(Bloomberg) ? Paul Volcker, the former Federal Reserve chairman who's an economic adviser to U.S. President Barack Obama, today renewed his call for a limit on the activities of banks that are considered "too big to fail."
via Volcker Renews Call for Limits on Systemically Important Banks ? Bloomberg.com.
So former Fed chief Paul Volcker yesterday was spouting off about how nuts it is that certain "too big to fail" commercial banks that receive mountains of public money are allowed to run around acting like high-risk hedge funds. In a haymaker that seemed to have been designed to land right between the figurative eyes of year-old commercial bank holding companies Goldman Sachs and Morgan Stanley, who have amped up their risk profiles and continued their investment banking businesses basically in unchanged form since their conversions to more "conservative" commercial bank status, Volcker barked:
"I do not think it reasonable that public money ? taxpayer money ? be indirectly available to support risk-prone capital market activities simply because they are housed within a commercial banking organization," Volcker, 82, said at a financial conference in Los Angeles.This would be meaningful if the Economic Recovery Board that Volcker runs for Obama were actually a chief policymaking center for the president. But the reality is that the Volcker group is a kind of show-pony the Obama administration kept on as a way to give consolation jobs to the more progressive economic advisers who led them through the campaign season, people like University of Chicago professor Austan Goolsbee.
If you remember the campaign last year, you probably recall Obama bandying about some pretty good ideas, like a renegotiation of NAFTA and other free trade agreements. Those ideas were Goolsbee's, and they helped Obama survive his difficulties among blue-collar voters.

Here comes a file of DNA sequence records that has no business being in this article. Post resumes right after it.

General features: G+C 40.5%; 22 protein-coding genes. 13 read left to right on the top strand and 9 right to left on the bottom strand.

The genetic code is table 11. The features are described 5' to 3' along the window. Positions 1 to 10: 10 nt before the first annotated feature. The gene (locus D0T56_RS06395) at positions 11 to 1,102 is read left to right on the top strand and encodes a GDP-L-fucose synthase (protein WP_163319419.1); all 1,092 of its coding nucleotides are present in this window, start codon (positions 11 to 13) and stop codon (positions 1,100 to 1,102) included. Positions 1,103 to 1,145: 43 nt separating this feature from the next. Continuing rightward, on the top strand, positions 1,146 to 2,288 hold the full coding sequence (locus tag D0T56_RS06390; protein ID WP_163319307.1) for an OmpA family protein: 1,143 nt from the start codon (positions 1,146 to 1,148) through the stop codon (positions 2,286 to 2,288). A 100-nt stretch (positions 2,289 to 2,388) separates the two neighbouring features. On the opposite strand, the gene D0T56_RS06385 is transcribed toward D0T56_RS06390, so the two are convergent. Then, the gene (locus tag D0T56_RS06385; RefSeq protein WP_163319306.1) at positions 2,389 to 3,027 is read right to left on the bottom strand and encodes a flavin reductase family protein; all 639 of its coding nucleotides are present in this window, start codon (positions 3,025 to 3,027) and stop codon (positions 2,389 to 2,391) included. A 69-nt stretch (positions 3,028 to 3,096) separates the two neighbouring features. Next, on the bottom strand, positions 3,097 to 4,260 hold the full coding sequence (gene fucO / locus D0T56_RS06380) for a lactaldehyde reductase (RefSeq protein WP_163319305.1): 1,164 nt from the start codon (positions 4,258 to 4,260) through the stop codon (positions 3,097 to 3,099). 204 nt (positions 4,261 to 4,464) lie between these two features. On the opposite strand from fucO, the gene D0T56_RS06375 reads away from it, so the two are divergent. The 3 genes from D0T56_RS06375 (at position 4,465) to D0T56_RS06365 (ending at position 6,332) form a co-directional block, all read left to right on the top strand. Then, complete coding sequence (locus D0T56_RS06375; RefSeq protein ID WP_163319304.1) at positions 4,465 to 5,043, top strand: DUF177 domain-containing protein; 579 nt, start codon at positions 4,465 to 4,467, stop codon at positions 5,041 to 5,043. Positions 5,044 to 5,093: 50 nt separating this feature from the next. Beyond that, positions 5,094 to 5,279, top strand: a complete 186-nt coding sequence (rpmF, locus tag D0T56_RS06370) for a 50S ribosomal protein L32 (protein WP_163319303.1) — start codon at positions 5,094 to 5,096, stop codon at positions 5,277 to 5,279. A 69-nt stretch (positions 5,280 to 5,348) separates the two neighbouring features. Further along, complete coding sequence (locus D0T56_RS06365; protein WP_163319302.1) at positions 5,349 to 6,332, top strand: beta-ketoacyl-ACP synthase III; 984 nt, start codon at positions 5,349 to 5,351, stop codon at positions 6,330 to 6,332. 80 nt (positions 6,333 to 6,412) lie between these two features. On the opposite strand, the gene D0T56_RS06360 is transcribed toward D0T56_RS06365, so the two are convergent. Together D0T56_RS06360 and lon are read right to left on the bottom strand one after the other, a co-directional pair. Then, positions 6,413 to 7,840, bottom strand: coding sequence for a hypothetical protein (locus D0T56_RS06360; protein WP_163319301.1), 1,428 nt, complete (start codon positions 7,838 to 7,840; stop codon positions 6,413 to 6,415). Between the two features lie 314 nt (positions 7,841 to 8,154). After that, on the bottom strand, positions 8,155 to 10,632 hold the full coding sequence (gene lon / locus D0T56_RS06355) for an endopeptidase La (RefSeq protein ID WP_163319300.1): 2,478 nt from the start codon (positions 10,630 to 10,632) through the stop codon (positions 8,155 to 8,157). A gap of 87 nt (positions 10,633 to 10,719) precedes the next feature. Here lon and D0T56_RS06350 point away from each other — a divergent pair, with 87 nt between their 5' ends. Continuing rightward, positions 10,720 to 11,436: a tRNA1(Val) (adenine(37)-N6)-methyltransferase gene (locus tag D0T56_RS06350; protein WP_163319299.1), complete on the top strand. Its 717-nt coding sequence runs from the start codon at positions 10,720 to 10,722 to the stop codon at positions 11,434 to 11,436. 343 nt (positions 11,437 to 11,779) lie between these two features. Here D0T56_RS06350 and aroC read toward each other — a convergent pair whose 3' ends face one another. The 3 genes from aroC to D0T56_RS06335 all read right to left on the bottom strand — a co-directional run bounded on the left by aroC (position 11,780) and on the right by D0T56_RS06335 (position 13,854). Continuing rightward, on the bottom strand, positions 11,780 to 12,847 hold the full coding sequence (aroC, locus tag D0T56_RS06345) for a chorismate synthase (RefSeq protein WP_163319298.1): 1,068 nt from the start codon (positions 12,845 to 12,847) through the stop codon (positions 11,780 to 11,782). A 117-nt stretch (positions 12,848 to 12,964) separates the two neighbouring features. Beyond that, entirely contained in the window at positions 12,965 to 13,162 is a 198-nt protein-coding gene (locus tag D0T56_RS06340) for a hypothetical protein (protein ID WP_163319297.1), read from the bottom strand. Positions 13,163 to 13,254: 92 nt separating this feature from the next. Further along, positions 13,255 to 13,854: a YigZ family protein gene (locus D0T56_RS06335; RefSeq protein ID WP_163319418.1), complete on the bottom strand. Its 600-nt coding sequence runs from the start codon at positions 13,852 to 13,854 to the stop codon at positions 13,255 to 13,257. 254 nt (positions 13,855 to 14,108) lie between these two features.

It was widely expected that when Obama got elected, he would keep people like Goolsbee close in the White House, but instead they sent him to the Volcker commission ?Â "Siberia," as one Democratic aide put it to me the other day ? and generally replaced the more progressive campaign team with the money crowd from Wall Street. Meanwhile Karen Kornbluh of the New America Foundation, after being a key Obama aide on econ issues throughout the campaign, was sent packing to Europe until the end of time as an ambassador to the OECD.
The transition was instead led by people like Citigroup's Bob Rubin, Rubin's son Jamie, Citi exec Michael Froman (whom you might recall actually accepted a $2.2. million bonus from Citi after he was hired by the White House, and in the middle of Citi's bailout negotiations), Larry Summers, and Tim Geithner. It's those people who are running the economic show in the Obama White House.
There is a larger story to be done about how Obama did a bit of a bait-and-switch, hiring progressives to run his campaign and jettisoning them once he got into office. I hear about this phenomenon from different corners of the policymaking universe, from health care to defense and intelligence spending. But my sense is that the switch was most violent in the realm of economic policy, which means stuff like this bears particular attention. Will Obama act on Volcker's recommendations? We should probably wait and see, but I'm not holding my breath.